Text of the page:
Why Summer Matters

A tiny ball of feline fluff has taken up residence in our garage. She moved in at the invitation of our youngest, herself a petite bundle of boundless energy. Our girlie made the little grey cat a bed, set up a feeding station, and installed a litter box, and then she set up a pup tent for herself. For two weeks she slept in a sleeping bag on a concrete floor because right now her energy is focused on waiting for the arrival of the summer’s kittens.

Kittens don’t always arrive in the long glory days of summer. Sometimes they’re born in September and in September there would be no sleeping on the concrete floor. In July, though, she can afford a few fitful nights. She can sleep late because summer, with its long, school-free days offers up time to her–and to us–as a gift.haybales

September’s song tells us that there’s too much going on, too much need to wake early, ready for school, for dance, for whatever the calendar says is next. Summer sings a different melody, one of space, of simple pleasures, of growth. While it’s a different song, it isn’t always easy.

It takes an effort to, as Emily Freeman says, take the changes of the seasons and apply them to our lives.

Sometimes it seems easier declare an immediate “no” to tents in the garage and  “later” to twilight walks with the family and impromptu conversations on our rock wall with my husband. Sometimes it seems more important to keep on doing All The Usual Things and just try to balance all the summer extras on top. And sometimes, when the end comes–whether it’s the end of summer or a little one’s childhood, I wonder why I feel as though I missed it. Or lost it. Or wasted it.

Summer’s not gone. It’s still offering up long days, warm nights, time in a different form. We can still take the changes of summer and apply them to life, to today and tomorrow.

Why does summer matter to you?

For everything there is a season

Sharing Why Summer Matters at Small Wonders and Thought Provoking Thursday.

10 thoughts on “Why Summer Matters

  1. Sometimes I find myself giving those automatic “no’s” too. But I want to be more of a “yes” person all the time. Thanks, Natalie, for the reminder to slow down. We live in a Sabbath rest!

  2. Ooooh. I feel the end of summer pinching in like shoes a size too small. 4 weeks until school starts in again! It’s the lack of squeeze that I most value in summer. We keep to a pretty close bedtime schedule because I need to down time in the evenings and don’t like shepherding grumpy kids, but there’s still less of a press. No homework, no backpacks to fill, sneakers to find, etc.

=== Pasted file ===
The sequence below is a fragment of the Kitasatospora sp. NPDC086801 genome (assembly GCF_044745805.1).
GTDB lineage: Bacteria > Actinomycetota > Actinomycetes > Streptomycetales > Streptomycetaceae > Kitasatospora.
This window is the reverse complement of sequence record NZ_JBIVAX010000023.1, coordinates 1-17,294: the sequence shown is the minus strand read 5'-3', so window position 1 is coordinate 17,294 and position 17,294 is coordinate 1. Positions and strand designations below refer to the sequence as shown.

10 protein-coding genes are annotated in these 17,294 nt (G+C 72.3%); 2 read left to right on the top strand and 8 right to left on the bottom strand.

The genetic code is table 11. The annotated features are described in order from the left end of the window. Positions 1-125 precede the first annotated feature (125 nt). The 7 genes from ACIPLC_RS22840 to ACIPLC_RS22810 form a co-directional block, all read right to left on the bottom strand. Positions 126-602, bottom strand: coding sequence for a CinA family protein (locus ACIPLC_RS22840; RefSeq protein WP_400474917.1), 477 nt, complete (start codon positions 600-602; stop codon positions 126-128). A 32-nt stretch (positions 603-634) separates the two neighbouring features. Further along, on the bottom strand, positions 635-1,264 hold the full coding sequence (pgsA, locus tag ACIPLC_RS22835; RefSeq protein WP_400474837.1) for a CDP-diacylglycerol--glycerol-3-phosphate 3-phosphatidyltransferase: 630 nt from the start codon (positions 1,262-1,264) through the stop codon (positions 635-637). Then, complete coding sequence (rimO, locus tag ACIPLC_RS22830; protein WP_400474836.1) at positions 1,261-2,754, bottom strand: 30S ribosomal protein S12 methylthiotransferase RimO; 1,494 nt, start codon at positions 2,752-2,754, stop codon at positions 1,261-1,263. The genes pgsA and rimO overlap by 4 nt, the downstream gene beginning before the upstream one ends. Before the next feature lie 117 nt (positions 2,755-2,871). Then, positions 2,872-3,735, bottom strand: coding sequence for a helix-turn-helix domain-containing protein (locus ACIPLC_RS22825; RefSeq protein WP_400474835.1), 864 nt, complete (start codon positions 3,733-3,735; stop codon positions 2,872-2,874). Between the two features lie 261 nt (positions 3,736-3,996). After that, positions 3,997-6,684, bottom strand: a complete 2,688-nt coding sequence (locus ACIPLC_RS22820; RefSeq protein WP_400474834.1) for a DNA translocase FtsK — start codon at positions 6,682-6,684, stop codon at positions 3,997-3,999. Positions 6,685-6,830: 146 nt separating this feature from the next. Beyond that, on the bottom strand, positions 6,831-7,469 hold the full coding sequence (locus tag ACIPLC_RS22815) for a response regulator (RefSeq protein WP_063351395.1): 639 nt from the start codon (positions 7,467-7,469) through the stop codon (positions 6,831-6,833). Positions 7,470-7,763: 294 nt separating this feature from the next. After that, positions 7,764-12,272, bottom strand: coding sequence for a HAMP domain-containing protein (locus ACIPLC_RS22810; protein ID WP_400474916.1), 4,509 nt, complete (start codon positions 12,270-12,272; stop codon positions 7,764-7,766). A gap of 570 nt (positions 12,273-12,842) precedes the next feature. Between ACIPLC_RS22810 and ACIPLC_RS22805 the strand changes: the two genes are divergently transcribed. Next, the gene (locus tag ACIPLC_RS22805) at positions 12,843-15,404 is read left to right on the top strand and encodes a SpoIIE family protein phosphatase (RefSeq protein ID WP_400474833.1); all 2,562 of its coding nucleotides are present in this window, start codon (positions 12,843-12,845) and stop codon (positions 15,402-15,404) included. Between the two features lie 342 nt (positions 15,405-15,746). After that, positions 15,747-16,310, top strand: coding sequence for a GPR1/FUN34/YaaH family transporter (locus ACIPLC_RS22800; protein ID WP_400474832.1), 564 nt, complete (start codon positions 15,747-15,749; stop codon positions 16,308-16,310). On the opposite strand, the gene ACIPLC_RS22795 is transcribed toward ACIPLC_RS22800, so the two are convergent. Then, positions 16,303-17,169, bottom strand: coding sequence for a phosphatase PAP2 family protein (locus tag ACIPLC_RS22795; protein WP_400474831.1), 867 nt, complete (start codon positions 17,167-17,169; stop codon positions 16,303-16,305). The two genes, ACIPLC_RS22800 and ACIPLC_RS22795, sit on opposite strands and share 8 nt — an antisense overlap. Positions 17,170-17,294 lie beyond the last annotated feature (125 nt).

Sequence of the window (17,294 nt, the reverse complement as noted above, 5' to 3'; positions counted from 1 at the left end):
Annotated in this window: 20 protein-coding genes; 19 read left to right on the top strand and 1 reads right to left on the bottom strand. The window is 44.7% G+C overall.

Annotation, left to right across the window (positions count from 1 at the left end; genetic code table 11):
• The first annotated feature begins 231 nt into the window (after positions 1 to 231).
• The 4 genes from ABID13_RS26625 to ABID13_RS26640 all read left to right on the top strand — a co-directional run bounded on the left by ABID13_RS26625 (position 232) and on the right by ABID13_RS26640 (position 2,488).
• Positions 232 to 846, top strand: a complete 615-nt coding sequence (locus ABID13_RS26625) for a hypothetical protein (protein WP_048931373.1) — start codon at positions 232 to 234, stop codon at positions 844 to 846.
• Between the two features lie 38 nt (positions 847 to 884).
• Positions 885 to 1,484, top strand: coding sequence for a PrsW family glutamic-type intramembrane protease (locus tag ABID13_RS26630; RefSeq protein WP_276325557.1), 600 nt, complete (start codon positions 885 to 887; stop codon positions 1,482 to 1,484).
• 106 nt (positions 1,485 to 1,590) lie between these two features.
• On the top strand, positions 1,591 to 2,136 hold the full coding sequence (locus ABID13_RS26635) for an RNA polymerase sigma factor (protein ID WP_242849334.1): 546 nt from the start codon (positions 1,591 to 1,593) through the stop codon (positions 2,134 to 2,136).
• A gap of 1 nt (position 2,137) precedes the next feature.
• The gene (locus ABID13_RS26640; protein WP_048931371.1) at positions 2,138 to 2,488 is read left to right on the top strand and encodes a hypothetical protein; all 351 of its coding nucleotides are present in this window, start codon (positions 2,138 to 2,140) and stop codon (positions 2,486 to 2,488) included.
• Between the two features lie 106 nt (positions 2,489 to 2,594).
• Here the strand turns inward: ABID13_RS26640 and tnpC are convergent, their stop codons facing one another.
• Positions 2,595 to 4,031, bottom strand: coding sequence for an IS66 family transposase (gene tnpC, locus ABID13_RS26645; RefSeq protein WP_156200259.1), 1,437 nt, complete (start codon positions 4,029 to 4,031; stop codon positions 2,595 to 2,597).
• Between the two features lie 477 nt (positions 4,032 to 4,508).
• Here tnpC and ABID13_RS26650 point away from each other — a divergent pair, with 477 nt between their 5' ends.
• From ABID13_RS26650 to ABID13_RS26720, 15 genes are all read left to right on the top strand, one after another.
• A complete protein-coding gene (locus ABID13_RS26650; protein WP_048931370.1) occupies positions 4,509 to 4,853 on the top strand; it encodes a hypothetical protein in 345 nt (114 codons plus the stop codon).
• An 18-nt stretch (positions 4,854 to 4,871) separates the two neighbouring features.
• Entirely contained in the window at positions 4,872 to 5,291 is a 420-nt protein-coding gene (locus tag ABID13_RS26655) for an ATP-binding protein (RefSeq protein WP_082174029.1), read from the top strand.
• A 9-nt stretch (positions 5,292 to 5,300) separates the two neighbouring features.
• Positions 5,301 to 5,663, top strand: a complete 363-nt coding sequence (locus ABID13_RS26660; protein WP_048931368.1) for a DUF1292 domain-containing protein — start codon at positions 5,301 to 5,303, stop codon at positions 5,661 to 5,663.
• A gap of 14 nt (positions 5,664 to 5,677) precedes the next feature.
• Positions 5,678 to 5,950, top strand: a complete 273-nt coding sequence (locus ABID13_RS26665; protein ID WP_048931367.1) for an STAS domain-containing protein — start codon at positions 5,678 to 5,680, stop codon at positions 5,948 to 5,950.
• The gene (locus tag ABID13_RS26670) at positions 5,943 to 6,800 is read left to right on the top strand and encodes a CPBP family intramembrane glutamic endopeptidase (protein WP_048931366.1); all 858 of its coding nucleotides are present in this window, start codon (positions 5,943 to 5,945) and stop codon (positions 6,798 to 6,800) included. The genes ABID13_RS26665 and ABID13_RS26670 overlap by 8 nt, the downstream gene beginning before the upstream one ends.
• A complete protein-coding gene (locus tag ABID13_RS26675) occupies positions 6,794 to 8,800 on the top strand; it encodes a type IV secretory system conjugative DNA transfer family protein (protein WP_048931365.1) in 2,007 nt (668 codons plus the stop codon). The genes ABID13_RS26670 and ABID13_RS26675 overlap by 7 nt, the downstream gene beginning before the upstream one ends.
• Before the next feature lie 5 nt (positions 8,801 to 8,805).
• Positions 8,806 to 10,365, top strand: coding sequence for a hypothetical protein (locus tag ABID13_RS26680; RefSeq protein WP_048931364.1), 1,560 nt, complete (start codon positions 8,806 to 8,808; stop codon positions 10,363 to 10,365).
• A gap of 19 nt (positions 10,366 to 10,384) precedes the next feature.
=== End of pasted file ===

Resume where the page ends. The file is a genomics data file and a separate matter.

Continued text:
Now that we’re winding down I want to reevaluate our summer and make sure to get in a little more watermelon, swimming, and anything else that’s missing. Thanks for linking up with #SmallWonder.

    • The summer pinch, yes. We’re trying to get every ounce of good out of our summer to. Enjoy all of those things you want to get more of!

  3. This is my family’s first summer at a new post – and we are well away from the heat and humidity visiting the midwest and the south. The days have been balmy and wonderfully cool to my desert-trained body. Lately, I’ve been thinking about the fall – for some reason, August doesn’t even seem to be part of my calendar. I wonder why? Your post reminded me again that September is right around the corner – then my favorite season when leaves put on their finery. I’ll have to take more pictures, because winter – up here in the north country – is definitely fierce. Beautiful and fierce. I enjoyed reading your post today – I am your neighbor at Small Wonders

  4. Summer is my favourite season. I love the long evenings and carefree days. I love the green lushness. I love berry-picking and sea-side picnics. I always feel like it’s going too fast!

  5. Summer in Montana–a time for friend and family visitors, tourists, a different season of frenetic. Carving out time, as the sun rises at 5:15 or watching it set at 9:45, gives pause to the crazy to reflect on the gift of this earth God has given. Time to remember: Better to have one handful with quietness than two handfuls with hard work and chasing the wind. (Eccl 4:6) A time to lay on the garage floor and await the gift of life. Children do tend to know what is most important in this life–amazing what we lose when we “grow up” and take ourselves so seriously. Summer–a time to revisit the wisdom of youth, slow down, and observe, smell the flowers, skip along the path, and know we are loved beyond all understanding. (Eph. 2:4) Smile in the sunshine!

    • Well I just love that, Joy! I’ll be thinking about revisiting the wisdom of youth for awhile, I know, turning that over in my mind, just as I think about what it means to have faith like a child. And I’ll be contemplating Ecclesiastes 4:6, too. Ecclesiastes is on my “to read” list this summer, but I’m not done with Peter yet. I’m thankful for you, my friend.

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